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With at least 212 environmental defenders murdered in 2019, the new annual report drawn up by the British NGO Global Witness shows a sad record, and this, while climate change is now the main threat facing humanity.
They are 212 to have been murdered for having protected nature and the climate, and this, Global Witness report indignant, while the climate crisis is the greatest existential threat facing humanity today, since it only exacerbates the other major problems of the world today, from social inequality to zoonoses.
Colombia is the most dangerous country for environmental defenders who are 64 to have been killed there. Thirty-three people were murdered in the Amazon, almost 90% of them in Brazil. Next comes Asia. The worst country for activists is the Philippines with 43 assassinations. Often, indigenous leaders are killed for defending their ancestral lands: 40% of the dead are representatives of these indigenous peoples.
Activists who fight against mines or agribusiness
50 people were murdered in 2019 for standing up against mining. In the Philippines, Datu Kaylo Bontolan, leader of the Manobo people, was killed in an airstrike in April 2019 while fighting with his community against such a project.
Agribusiness is also a murderous sector: 34 activists have been assassinated for opposing projects to exploit palm oil, sugar or tropical fruits. The fight against logging claimed 24 lives, an increase of 85% compared to 2018, while forests are essential in the fight against global warming. The majority of these killings were carried out in the Amazon rainforest.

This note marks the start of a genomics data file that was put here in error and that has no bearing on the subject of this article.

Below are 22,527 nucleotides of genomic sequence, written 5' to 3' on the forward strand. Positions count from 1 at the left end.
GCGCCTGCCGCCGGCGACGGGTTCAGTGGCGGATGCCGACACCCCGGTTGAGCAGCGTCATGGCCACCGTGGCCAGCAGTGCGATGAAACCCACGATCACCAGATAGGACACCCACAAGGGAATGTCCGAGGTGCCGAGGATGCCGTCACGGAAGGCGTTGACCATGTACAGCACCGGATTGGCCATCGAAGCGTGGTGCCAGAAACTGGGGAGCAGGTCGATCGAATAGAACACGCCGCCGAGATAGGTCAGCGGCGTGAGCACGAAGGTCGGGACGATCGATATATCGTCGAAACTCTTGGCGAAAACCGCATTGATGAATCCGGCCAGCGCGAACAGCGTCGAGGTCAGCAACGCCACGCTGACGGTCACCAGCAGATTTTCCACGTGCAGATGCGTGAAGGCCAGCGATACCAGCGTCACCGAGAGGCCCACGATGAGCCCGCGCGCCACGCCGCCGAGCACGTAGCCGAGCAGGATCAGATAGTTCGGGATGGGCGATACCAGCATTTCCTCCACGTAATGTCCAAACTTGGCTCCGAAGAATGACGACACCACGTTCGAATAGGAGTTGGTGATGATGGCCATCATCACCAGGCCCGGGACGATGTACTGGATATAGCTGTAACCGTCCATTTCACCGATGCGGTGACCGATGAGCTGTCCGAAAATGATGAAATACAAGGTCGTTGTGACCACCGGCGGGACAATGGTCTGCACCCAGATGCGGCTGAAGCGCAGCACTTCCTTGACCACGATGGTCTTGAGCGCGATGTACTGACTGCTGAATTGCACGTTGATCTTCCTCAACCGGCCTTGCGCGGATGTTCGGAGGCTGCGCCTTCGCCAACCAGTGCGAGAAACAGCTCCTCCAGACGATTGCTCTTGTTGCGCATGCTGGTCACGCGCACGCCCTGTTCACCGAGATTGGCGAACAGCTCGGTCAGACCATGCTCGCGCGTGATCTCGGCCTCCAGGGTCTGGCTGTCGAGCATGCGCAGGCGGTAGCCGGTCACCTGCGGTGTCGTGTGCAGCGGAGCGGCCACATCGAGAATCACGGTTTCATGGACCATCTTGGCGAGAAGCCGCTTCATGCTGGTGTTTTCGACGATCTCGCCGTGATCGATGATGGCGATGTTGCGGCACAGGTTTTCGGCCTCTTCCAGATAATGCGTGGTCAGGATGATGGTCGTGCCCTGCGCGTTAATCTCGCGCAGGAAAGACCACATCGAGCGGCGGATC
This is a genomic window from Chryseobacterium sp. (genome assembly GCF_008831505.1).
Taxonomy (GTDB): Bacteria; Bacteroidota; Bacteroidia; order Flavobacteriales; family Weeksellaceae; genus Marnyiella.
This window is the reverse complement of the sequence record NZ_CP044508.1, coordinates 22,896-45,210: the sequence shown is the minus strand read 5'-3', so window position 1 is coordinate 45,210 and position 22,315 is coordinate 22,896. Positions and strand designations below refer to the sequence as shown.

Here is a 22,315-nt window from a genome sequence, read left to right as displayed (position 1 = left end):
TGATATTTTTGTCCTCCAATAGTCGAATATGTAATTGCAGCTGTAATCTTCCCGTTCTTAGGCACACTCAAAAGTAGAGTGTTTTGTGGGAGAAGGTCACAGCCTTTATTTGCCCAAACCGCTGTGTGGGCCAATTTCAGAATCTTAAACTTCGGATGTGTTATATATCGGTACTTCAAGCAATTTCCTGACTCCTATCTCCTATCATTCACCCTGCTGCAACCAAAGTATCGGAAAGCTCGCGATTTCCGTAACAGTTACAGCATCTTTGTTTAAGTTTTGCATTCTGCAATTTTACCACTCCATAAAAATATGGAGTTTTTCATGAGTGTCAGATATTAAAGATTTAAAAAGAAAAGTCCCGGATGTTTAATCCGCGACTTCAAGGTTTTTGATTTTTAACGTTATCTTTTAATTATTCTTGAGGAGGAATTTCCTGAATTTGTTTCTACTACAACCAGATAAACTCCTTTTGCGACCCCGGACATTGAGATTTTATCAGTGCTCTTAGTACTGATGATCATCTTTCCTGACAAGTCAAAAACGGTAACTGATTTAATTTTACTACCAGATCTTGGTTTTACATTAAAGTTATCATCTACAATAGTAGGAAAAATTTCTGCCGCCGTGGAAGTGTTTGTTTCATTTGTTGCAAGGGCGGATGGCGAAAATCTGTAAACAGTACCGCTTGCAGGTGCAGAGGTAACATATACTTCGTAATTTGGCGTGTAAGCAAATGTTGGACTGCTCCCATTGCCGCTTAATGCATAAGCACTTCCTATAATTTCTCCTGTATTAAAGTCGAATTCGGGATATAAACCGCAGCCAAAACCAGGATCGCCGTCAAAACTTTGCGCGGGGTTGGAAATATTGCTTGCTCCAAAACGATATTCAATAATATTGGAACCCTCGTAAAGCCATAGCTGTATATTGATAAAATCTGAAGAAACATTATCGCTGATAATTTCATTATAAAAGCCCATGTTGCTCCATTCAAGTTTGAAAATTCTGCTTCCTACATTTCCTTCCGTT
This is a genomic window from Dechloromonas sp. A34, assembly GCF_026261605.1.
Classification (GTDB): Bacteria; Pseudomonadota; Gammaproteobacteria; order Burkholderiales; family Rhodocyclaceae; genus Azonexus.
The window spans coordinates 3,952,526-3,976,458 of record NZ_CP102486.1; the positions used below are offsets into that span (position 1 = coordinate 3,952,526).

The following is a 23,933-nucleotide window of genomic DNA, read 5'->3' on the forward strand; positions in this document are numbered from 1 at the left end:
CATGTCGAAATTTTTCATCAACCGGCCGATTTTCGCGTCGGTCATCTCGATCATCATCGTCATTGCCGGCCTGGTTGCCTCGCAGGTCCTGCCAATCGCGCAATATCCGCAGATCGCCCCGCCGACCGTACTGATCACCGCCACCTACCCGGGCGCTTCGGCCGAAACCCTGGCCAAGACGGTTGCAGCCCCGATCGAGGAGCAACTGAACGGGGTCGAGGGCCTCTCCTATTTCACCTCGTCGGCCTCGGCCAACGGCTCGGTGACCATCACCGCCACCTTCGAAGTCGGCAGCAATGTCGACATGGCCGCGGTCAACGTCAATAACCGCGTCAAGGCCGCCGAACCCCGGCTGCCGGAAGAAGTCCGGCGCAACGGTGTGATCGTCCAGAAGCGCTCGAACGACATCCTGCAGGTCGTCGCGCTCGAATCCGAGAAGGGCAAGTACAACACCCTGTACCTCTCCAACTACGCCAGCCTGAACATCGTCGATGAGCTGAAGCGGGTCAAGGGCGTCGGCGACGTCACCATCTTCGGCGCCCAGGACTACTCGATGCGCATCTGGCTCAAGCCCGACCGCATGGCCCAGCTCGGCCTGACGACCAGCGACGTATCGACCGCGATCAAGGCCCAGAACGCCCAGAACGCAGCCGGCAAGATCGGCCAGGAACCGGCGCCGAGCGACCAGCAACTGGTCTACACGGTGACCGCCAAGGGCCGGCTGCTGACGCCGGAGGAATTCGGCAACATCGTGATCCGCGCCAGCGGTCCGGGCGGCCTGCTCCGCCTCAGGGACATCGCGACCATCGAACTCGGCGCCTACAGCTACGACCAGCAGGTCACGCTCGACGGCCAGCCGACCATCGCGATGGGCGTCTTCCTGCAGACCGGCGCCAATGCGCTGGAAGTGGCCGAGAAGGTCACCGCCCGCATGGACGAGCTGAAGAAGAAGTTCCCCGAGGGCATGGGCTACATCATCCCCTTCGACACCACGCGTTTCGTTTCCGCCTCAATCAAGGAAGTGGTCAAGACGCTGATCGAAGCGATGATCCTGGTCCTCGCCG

But defending the forest can also cost life in Europe, the continent however least affected by the killings of environmental defenders. Thus in Romania, where one of the most important primary forests in Europe is the victim of illegal exploitation, the forest ranger Liviu Pop was shot dead in October after having surprised illegal loggers. A month earlier another forester had been killed with an ax to the head.
Paramilitaries, local gangs and security forces
It is difficult to identify the killers, as impunity and corruption are so widespread. The Global Witness report nonetheless points to local gangs, paramilitary organizations and even official security forces to which 37 killings are attributed.
Rachel Cox of Global Witness denounces “ the corruption of the global political and economic system “. The protection of environmental activists is ” vitale », She emphasizes. However, often they are not protected, on the contrary.
Economy before ecology
« If we really want a green recovery that puts the safety, health and well-being of the population at the center Rachel Fox says. ” We must follow the example of these activists to curb the climate crisis! However, in many countries, including the United States, Brazil, Colombia and the Philippines, governments have used the crisis to strengthen their control over citizens and to reverse environmental rules that were yet hard won.
The NGO Global Witness also denounces the use ” tactics, like slander campaigns, or spurious lawsuits that aim to silence those who fight for the climate “. They are sometimes accused of being ” criminals ” or some ” terrorists “. In many cases, they are threatened. And women sometimes experience sexual violence.
Some good news …
Global Witness is however pleased with some victories gained by these “courageous” activists. That of the Waorani Indians in the Ecuadorian Amazon, for example: the courts have suspended the entry of the oil industry into their ancestral lands. But the Ecuadorian government has appealed, so this fight is not over, either. So, l’ONG Global Witness calls for the support of these environmental activists, and for indignation at these threats, at these assassinations.
Most of Colombia’s conservationists fight against illegal mines that dump cianur and mercury into rivers and destroy wildlife. They are assassinated because they are the only ones to oppose the development of large mining projects or oil industries.
Victor Hugo Moreno